"Pre-Immigration Planning for U.S. Transfer Taxes"
Originally published in Canadian Tax Highlights, Volume 16, Number 12, December 2008. Reprinted with permission.
In addition to very challenging income tax issues, an individual contemplating a move to the United States will encounter an entirely new and significant transfer tax regime--for example, the maximum US estate tax rate is currently 45 percent. Planning opportunities may be lost if appropriate steps are not taken before US residence is established.
The tests for establishing US residence differ for US income tax and US transfer tax purposes. For income tax purposes, with some exceptions, a person is a US resident if he has a permanent resident visa (green card), satisfies the "substantial presence" test, or makes a first-year election under Code section 7701(b)(1)(A). For the purposes of the US transfer tax (gift, estate, and generation-skipping transfer tax), "residence" means "domicile," which is determined by considering multiple factors, including (1) the time the person spent in the United States; (2) the value of his US residence; (3) the location of his "near and dear" items; (4) his affiliations with clubs, churches, and other organizations; and (5) his visa status. Often, no one factor is determinative.
Unlike a US resident, who is subject to transfer tax on transfers of any assets, a non-resident alien (NRA) is subject to US gift tax only on transfers of US-situs assets, which, for gift tax purposes, means real or tangible personal property situated in the United States at the time of the transfer. A gift of intangible property by an NRA is not subject to US gift tax. The generation-skipping transfer tax applies to taxable transfers that skip a generation (for example, a gift from an individual to his grandchild), unless US gift tax does not apply. Like the gift tax, US estate tax applies only to US-situs assets, but the definition is broader in this context: not all intangible property is exempt, and thus a USco's shares and the debt obligations of a US person, the United States, a state, or any political subdivision (with certain narrow exceptions) are deemed to have a US situs. Bank deposits are not deemed to have a US situs. Thus, an NRA has a window of opportunity before immigration to benefit from the transfer tax rules for NRAs.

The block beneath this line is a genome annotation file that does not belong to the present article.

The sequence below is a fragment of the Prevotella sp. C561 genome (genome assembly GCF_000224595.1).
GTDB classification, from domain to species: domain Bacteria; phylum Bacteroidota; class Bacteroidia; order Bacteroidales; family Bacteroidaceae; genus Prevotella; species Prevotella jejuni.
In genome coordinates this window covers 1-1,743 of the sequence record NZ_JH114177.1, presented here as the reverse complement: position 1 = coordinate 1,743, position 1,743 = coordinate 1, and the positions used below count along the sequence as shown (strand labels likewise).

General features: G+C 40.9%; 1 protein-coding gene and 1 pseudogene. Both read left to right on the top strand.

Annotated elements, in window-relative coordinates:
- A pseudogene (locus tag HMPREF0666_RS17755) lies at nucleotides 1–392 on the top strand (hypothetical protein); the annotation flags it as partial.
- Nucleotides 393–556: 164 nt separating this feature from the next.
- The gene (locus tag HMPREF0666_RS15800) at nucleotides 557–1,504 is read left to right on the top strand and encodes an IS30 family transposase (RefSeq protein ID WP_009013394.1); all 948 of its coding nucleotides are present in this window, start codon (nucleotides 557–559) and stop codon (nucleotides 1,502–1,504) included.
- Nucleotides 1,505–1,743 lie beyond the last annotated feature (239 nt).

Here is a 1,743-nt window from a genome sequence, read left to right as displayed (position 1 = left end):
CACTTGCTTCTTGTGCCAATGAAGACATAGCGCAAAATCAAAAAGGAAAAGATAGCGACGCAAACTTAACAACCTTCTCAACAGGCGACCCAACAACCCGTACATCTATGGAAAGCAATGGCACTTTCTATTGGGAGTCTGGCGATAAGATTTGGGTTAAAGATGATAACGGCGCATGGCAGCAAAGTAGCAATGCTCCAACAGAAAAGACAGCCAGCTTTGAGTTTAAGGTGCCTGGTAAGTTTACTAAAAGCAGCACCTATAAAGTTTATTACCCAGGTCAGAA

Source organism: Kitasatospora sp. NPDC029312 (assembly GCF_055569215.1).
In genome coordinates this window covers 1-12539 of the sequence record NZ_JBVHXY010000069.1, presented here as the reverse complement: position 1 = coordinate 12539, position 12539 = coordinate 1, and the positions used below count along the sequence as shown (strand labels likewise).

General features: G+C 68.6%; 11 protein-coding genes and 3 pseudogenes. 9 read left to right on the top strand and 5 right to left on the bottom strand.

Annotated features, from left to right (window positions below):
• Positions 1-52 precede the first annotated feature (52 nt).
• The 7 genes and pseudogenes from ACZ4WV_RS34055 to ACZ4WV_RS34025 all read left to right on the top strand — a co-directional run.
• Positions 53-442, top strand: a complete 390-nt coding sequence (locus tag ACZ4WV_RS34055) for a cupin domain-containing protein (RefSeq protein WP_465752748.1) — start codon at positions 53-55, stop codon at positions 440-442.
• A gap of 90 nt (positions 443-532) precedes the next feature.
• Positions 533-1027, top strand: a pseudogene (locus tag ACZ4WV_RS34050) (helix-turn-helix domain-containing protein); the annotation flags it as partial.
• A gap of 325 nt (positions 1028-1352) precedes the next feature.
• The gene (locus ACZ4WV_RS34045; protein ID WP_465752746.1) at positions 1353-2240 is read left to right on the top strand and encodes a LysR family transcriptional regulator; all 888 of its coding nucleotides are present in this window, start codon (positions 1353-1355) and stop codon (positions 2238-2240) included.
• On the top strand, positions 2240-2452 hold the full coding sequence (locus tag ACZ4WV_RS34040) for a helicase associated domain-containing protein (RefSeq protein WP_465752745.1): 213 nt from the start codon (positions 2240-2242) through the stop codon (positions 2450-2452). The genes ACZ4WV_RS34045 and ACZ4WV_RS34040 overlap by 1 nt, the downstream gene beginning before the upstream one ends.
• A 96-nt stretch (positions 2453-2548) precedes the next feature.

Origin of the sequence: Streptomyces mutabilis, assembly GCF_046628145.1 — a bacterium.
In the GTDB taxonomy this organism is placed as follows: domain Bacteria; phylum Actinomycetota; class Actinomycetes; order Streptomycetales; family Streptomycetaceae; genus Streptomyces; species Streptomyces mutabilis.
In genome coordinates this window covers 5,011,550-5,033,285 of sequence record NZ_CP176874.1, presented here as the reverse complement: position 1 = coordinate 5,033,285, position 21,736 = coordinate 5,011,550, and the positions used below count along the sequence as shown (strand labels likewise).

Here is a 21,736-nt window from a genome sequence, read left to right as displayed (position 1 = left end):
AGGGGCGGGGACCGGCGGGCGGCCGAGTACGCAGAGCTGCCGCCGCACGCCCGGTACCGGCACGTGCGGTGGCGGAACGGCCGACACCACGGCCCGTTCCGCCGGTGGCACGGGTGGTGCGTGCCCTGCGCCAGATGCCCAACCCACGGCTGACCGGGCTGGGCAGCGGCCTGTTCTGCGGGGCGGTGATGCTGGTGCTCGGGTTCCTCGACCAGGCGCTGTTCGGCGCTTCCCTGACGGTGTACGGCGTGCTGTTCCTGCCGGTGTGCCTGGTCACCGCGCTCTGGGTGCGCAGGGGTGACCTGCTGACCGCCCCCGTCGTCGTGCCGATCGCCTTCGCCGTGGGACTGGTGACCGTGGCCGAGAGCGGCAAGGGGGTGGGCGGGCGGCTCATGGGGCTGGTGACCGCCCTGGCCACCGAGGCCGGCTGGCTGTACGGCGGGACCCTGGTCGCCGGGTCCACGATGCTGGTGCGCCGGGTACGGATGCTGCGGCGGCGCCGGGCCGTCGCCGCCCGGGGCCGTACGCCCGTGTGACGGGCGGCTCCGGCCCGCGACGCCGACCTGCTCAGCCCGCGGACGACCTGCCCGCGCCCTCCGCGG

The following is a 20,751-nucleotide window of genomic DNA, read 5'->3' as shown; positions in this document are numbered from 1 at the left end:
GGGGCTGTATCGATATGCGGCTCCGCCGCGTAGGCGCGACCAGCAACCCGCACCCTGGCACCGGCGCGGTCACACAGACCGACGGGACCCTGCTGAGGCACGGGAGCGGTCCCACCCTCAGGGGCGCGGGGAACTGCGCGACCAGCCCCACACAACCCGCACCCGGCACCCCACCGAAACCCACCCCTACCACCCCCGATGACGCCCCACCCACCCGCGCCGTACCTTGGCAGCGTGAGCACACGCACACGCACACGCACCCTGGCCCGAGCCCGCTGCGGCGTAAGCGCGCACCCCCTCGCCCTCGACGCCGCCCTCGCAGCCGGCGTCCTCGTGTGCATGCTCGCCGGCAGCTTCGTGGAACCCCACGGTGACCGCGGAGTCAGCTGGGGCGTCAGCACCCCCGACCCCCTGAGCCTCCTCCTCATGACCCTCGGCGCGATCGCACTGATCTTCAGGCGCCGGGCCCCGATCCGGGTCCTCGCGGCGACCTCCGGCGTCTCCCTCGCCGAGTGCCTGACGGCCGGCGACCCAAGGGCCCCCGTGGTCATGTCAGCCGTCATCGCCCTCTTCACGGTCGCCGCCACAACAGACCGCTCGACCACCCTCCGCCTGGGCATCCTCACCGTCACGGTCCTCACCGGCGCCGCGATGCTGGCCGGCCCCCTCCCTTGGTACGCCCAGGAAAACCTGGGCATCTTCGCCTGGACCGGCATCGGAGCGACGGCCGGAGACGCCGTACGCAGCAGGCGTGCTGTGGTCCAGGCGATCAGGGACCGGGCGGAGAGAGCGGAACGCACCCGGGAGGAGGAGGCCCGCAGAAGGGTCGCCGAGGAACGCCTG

An NRA can use various strategies to minimize US transfer taxes before becoming a US resident.
- An outright gift of non-US-situs assets may be attractive in its simplicity, but it may not be practical if, for example, the intended donee is a minor. Outright gifts to adult children or other donees have little downside from a planning perspective.
- An individual may create an irrevocable trust funded with assets in excess of what he thinks necessary for his personal needs and comforts. The settlor cannot be a beneficiary or hold any strings that would make the gift incomplete for gift tax purposes or cause the assets' inclusion in his estate under Code sections 2035 to 2038. The trust may be a grantor or non-grantor trust, foreign or domestic. From an income tax perspective, the benefits of a trust are limited, and thus professional tax advice is critical before a trust is settled; however, the gift, estate, and generation-skipping transfer tax benefits can be substantial.
- If, before immigration, an individual is a settlor, beneficiary, or fiduciary of a trust, he should consider renouncing any powers that may have unintended tax consequences. For example, if the individual has the right to remove a trustee and appoint any substitute, it is advisable to amend the trust instrument to require that the substitute be an independent trustee so that the trustee's powers are not attributed to the individual. If this change is made before the individual becomes a US resident, there should be no transfer tax consequences related to the amendment or disclaimer. Powers of appointment and beneficial interests should also be examined to minimize or avoid the inclusion of trust assets in the individual's estate for US estate tax purposes.
Katherine E. Cauley
Hodgson Russ LLP, Buffalo